VOA’s news reporting performance has become dismal under the current VOA leadership. Voice of America news service failed to cover a gathering of international leaders in Poland, at which VOA Director David Ensor spoke about countering propaganda spread by Russian state media outlets. VOA did not report his comments. A day later, VOA English News posted a video report from the presidential inauguration of Petro Poroshenko in Kyiv which failed to note the presence of Vice President Biden and the bipartisan U.S. congressional delegation (it was reported by VOA English News but very briefly in a text report without a specific headline).
Despite these and numerous other VOA news reporting failures, David Ensor said in an Atlantic Council video from the Wroclaw Global Forum 2014 that Voice of America is effective in combatting the Kremlin’s propaganda. He added that VOA could use more funding from the U.S. Congress to do an even better job.
We believe that what the Voice of America really needs is better management and stricter observance of its congressional VOA Charter. Once reformed, VOA language services and the VOA English Newsroom could use more staff and more funding to become truly effective.
We note for the record that Al Pessin, a senior VOA foreign correspondent currently based in London, has written an op-ed in opposition to the bipartisan bill designed to reform the Broadcasting Board of Governors, including the Voice of America, charging that the legislation, if passed, would turn VOA into a Kremlin-like propaganda machine for the U.S. government. SEE: Op-Ed Back off, Congress, and keep Voice of America real, By Al Pessin, The Los Angeles Times, June 2, 2014.
Editorials in The New York Times and The Washington Post also expressed similar concerns about VOA’s future journalistic independence, although both papers also seem to favor management reforms at the Broadcasting Board of Governors and the Voice of America. Director Ensor reportedly thanked Mr. Pessin for his op-ed, in which Mr. Pessin was expressing his personal views.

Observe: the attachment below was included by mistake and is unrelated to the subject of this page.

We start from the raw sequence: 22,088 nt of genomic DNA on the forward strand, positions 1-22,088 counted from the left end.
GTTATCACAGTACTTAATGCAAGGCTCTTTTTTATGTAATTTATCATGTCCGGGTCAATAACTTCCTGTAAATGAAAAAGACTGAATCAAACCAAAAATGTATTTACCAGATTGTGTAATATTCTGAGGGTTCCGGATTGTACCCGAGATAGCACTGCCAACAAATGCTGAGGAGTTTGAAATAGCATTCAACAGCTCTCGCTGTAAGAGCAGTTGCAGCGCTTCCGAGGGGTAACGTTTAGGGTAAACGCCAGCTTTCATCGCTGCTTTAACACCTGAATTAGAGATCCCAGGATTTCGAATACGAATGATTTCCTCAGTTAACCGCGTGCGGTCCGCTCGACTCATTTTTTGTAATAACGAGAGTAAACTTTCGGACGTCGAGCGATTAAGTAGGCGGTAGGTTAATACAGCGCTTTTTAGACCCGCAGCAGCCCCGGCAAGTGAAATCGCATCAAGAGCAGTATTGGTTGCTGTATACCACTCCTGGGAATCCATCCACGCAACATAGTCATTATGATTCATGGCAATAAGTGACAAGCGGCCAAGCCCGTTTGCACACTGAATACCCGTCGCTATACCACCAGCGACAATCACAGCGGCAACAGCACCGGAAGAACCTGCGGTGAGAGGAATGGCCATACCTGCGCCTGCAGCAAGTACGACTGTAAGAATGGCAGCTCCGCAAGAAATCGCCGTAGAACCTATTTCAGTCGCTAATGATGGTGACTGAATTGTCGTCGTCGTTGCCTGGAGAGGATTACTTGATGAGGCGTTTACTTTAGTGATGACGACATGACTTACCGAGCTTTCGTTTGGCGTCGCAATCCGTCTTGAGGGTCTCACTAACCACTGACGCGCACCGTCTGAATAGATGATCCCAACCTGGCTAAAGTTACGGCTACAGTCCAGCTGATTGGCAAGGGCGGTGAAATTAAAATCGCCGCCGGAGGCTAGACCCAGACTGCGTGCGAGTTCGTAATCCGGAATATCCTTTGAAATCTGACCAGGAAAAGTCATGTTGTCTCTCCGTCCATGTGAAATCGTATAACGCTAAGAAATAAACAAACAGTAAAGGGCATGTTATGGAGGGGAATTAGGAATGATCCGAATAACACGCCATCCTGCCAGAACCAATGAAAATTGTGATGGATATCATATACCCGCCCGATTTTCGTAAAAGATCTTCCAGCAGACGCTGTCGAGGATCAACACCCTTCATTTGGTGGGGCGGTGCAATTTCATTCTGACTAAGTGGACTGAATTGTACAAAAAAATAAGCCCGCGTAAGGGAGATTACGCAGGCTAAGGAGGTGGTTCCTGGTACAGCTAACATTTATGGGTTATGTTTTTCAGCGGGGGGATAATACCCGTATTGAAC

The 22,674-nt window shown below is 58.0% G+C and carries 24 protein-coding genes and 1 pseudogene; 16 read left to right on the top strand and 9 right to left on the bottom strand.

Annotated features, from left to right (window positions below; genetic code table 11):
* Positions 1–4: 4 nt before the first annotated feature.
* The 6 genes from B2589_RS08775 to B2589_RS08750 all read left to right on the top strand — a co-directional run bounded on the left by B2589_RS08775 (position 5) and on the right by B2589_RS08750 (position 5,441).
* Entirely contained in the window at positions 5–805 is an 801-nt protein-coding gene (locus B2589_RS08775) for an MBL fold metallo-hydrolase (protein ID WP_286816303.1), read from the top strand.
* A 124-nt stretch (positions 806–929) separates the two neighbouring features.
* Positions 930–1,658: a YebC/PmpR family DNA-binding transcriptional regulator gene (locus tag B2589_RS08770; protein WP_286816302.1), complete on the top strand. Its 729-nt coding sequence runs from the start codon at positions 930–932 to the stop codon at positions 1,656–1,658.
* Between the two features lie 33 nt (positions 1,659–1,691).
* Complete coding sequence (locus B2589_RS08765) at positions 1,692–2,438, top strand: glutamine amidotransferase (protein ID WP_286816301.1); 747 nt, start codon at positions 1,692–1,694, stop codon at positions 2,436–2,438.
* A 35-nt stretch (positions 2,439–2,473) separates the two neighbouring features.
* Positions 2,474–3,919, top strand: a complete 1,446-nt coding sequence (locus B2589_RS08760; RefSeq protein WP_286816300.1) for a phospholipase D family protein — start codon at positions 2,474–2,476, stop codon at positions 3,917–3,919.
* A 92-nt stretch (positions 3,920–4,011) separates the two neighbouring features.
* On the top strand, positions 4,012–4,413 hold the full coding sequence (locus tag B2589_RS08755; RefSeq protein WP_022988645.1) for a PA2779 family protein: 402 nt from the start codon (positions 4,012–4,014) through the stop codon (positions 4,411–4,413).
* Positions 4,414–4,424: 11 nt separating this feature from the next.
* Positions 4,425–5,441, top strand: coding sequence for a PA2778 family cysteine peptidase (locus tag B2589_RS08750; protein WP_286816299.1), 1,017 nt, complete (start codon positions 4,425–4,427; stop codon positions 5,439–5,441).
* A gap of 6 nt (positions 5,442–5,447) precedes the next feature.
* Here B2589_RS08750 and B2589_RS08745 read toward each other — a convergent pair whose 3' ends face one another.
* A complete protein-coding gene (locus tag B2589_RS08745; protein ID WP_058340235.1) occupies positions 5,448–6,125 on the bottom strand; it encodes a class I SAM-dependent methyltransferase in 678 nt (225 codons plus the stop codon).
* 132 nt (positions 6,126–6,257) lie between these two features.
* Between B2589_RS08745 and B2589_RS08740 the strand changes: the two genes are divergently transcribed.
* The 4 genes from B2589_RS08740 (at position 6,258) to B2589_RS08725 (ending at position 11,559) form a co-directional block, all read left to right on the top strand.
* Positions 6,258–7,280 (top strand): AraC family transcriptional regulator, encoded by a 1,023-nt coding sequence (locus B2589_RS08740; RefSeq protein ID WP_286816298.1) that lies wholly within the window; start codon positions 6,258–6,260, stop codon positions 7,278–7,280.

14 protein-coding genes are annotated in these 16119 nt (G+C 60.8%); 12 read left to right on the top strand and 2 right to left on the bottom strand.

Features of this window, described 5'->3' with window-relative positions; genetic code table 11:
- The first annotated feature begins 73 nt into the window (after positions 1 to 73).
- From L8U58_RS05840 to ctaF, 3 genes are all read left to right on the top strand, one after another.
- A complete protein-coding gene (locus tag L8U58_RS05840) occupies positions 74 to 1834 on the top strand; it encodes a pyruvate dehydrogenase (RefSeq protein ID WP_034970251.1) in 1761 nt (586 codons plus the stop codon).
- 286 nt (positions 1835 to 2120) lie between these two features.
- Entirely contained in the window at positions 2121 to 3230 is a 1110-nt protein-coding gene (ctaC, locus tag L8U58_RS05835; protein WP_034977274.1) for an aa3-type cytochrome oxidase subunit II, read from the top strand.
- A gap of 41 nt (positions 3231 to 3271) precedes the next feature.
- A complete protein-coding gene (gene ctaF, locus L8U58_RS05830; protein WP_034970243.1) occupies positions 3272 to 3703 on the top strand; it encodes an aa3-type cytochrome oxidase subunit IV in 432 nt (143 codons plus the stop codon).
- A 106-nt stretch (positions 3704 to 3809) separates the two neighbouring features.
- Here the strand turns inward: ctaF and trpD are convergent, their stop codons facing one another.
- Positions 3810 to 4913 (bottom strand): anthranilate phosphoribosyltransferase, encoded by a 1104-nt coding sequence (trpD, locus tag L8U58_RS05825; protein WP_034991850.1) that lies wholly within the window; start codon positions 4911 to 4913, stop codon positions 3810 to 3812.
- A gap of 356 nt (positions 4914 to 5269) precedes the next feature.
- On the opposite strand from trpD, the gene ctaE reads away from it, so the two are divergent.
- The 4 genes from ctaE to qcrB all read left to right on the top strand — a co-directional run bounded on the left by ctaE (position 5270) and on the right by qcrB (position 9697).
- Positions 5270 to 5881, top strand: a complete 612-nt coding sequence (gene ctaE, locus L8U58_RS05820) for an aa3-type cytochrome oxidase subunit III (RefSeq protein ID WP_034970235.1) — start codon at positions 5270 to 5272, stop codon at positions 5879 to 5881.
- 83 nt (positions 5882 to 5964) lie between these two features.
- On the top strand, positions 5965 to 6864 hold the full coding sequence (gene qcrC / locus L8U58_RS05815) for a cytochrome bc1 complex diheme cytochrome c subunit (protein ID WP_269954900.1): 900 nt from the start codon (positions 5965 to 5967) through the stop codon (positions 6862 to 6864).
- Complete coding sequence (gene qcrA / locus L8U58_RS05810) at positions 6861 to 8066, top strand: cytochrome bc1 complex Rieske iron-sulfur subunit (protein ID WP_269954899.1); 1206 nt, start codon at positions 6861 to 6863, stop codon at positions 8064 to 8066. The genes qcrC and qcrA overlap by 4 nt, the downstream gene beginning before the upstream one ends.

BBG’s new chairman Jeff Shell, who himself favors management reforms but may not want the BBG board to lose control over the surrogate media outlets, reportedly advised BBG members and heads of broadcasting units not to comment on the bill one way or another. Shell believes that a new management team he helped to install at IBB can start reforming the organization while the board looks for a permanent CEO, but critics point out that while the new team is better than the spectacularly bad previous one, it still lacks essential foreign policy and management experience.
Critics point out that some of the most serious recent incidents happened already under the new team’s watch, although they were apparently caused by the old executives. Only one BBG member, Matt Armstrong, a Republican appointee, came out publicly strongly against the bipartisan reform bill, calling its criticism of BBG’s management “dated,” “overly harsh” and “less than incomprehensible.” Only one BBG member, Michael Meehan, a Democratic appointee, came out publicly strongly in support of the Royce – Engel bill. SEE: BBG governor stands alone supporting Reform Act, BBG Watch, June 19, 2014.
Meehan favors making surrogate BBG broadcasters independent of the federal IBB bureaucracy and wants to move VOA’s TV broadcasts to Iran, Persian News Network (PNN), from VOA to RFE/RL. Mismanagement within VOA has apparently lowered the quality of PNN broadcasts. For many months, VOA executives reportedly had hidden from BBG members the news that PNN’s most popular TV show, “Parazit,” was no longer on the air due to departure of its host.
After we posted a video of VOA Director David Ensor speaking in Poland last week on how VOA is combatting Moscow’s propaganda, Voice of America helped to promote Russian government’s propaganda by reporting on a faulty poll conducted in Russia-annexed and occupied Ukraine at the initiative of the Broadcasting Board of Governors’ International Broadcasting Bureau longterm executives.
Some of these IBB executives, who work directly for the Broadcasting Board of Governors, themselves also promoted these questionable poll results, which reinforced major propaganda themes from RT and other Russian state media controlled by the Kremlin, and then got Voice of America to promote them as well in a news report, no questions asked.
Independent experts in the U.S., Russia, and Ukraine dismissed the IBB poll in Russian-annexed Crimea as unreliable, as the public opinion survey was conducted in the atmosphere of fear and intimidation, and most likely did not even have questions in the Tatar language for the Tatars living in Crimea.